GDPR-compliant backup

von Tobias

A backup is often the last resort when it comes to loss of data or encryption by an extortion trojan. In order to make the backup GDPR-compliant, the handling of deletion requests should be included in the backup and restore concept in accordance with Art. 17 GDPR.

Backup strategy: Perform backup in compliance with GDPR

In order to meet the requirements of Art. 5 GDPR and Art. 32 GDPR, it is essential to secure the data in the form of a backup.

The backup is intended to provide protection in the event of loss, destruction or damage to the data. A backup thus also guarantees the availability and the possibility of rapid restoration of the (personal) data.

You should always store backups offline and disconnected from the system. In this way, you ensure that these are not encrypted at the same time, for example in the event of an attack by an encryption Trojan. This is the only way to restore the system and data from the backup.

The frequency with which a backup is created should be based on the frequency with which the data is changed so that the most current data possible is contained in the most recent backup in the event that the data is restored using a backup. For companies with transaction frequencies, such as banks or online shops, it makes sense to back up data every hour or even more frequently. For other systems in which the data does not change so quickly and in terms of quantity, a daily backup is usually sufficient.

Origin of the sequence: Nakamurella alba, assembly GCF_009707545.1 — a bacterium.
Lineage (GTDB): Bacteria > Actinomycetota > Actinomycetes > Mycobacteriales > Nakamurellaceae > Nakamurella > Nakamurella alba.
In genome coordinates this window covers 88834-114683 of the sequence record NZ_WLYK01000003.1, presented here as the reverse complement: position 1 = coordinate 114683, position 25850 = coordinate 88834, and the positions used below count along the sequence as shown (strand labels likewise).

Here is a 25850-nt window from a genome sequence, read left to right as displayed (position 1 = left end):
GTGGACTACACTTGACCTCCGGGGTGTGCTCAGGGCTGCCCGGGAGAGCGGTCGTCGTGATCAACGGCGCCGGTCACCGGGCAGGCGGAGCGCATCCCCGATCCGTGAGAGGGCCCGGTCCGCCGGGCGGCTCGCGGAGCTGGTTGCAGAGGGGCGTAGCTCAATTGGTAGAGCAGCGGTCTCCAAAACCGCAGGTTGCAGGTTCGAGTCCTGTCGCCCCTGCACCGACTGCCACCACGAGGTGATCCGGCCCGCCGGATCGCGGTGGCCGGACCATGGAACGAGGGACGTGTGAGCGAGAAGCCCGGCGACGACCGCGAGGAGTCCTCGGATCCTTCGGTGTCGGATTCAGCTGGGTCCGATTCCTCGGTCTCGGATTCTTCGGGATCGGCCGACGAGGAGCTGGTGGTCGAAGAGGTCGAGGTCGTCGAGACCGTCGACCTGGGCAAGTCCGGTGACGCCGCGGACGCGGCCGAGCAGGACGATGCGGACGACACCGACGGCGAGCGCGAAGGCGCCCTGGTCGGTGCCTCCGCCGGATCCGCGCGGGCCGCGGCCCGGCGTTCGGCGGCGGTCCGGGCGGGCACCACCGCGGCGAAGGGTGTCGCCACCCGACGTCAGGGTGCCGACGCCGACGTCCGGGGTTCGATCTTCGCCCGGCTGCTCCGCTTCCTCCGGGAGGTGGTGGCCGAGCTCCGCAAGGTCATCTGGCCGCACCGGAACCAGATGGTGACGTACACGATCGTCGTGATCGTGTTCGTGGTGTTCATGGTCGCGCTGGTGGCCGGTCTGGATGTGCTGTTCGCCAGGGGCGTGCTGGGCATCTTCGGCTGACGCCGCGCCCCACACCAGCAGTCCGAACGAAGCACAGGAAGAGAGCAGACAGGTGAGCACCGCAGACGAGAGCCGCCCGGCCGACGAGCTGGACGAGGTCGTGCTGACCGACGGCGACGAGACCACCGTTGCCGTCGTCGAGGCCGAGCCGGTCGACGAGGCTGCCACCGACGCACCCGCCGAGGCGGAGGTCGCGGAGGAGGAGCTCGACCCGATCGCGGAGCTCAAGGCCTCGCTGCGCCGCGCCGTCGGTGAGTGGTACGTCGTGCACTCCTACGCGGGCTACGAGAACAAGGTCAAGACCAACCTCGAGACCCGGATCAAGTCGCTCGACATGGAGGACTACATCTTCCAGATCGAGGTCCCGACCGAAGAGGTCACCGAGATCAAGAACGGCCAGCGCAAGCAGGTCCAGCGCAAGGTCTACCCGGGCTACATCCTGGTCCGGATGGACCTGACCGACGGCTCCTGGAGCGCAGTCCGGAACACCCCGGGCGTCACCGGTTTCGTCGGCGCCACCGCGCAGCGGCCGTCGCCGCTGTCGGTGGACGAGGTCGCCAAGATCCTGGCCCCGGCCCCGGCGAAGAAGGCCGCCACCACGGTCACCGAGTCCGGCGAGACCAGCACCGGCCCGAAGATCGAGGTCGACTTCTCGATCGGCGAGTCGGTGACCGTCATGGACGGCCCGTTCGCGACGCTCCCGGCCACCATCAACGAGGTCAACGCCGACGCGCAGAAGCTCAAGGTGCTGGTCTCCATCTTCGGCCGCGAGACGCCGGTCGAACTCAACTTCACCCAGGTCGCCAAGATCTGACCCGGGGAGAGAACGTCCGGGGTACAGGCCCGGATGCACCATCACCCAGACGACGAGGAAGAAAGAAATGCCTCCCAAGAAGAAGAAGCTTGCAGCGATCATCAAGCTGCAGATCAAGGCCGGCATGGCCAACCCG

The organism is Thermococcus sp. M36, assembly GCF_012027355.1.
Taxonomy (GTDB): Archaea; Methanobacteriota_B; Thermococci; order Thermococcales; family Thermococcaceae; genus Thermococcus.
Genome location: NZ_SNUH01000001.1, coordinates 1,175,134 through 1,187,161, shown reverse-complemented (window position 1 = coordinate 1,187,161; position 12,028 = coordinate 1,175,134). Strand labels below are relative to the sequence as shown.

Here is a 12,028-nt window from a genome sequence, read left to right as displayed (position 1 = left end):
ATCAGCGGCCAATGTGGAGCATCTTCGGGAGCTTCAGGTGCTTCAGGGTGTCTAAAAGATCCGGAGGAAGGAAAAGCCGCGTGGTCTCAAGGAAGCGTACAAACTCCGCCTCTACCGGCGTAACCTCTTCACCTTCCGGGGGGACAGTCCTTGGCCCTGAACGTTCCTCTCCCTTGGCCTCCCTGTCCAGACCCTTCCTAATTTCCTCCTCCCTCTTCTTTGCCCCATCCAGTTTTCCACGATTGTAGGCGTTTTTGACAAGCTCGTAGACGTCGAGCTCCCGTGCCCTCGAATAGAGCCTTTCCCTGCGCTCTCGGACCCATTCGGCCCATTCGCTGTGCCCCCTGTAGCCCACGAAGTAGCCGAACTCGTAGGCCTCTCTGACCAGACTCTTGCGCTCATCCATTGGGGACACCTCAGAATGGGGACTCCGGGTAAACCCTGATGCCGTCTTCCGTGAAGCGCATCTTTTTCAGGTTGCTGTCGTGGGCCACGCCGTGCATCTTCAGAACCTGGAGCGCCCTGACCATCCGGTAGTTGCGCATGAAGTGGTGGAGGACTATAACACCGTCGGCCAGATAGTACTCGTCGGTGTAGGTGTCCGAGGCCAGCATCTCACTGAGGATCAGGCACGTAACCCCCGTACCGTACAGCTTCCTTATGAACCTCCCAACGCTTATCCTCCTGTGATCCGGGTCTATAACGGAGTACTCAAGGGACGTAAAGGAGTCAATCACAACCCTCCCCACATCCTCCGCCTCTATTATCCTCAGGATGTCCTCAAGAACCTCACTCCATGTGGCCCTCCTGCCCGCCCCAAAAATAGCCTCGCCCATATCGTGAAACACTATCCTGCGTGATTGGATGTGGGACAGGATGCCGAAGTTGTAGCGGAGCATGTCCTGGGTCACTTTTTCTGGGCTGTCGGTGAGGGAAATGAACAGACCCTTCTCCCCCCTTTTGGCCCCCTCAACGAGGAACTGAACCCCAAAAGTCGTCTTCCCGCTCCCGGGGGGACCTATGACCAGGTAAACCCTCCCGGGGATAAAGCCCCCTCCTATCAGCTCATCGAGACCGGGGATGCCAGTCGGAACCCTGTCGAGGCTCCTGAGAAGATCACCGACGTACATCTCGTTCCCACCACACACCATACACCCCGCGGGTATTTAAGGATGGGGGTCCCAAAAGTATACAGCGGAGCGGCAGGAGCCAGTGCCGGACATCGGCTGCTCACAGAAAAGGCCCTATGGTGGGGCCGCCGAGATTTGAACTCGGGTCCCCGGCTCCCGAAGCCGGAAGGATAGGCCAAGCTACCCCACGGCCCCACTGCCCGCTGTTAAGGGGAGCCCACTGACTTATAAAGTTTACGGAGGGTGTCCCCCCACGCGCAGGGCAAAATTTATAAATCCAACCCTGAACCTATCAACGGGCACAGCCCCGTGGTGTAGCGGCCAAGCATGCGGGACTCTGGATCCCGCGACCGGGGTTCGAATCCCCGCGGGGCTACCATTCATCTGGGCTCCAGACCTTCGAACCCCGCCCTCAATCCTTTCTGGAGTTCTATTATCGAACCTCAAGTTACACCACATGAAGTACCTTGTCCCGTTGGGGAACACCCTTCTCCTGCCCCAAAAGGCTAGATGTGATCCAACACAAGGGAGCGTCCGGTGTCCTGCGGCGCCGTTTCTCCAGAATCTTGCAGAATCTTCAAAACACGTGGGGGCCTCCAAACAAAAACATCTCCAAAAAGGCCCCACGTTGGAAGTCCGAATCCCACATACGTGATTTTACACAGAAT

You should also regularly test the recoverability of the backup.

In order to regulate all these points uniformly, a backup and restore concept should be available in every company, which is often used from a data protection point of view as evidence of compliance with the requirements of Art. 5 GDPR and Art. 32 GDPR.

Deletion requests and backups

Now the question arises: what to do if e.g. a customer makes a deletion request in accordance with Art. 17 GDPR and whose data is of course also included in the backup?

Restore the backup, delete the respective data and then save the changed data again? That would be a considerable effort if this were done for each individual deletion request.

One possible solution, taking into account the proportionality of time, effort, costs and purpose would be that the deletion requests in the active system are of course carried out accordingly. In the event that the data is restored from the backup, the deletion requests should be documented accordingly and, in this case, the corresponding data should be edited or deleted again. This procedure should be noted in the backup and restore concept. To ensure that this process does not misuse it, it must be ensured that only a few people have access to the backups.


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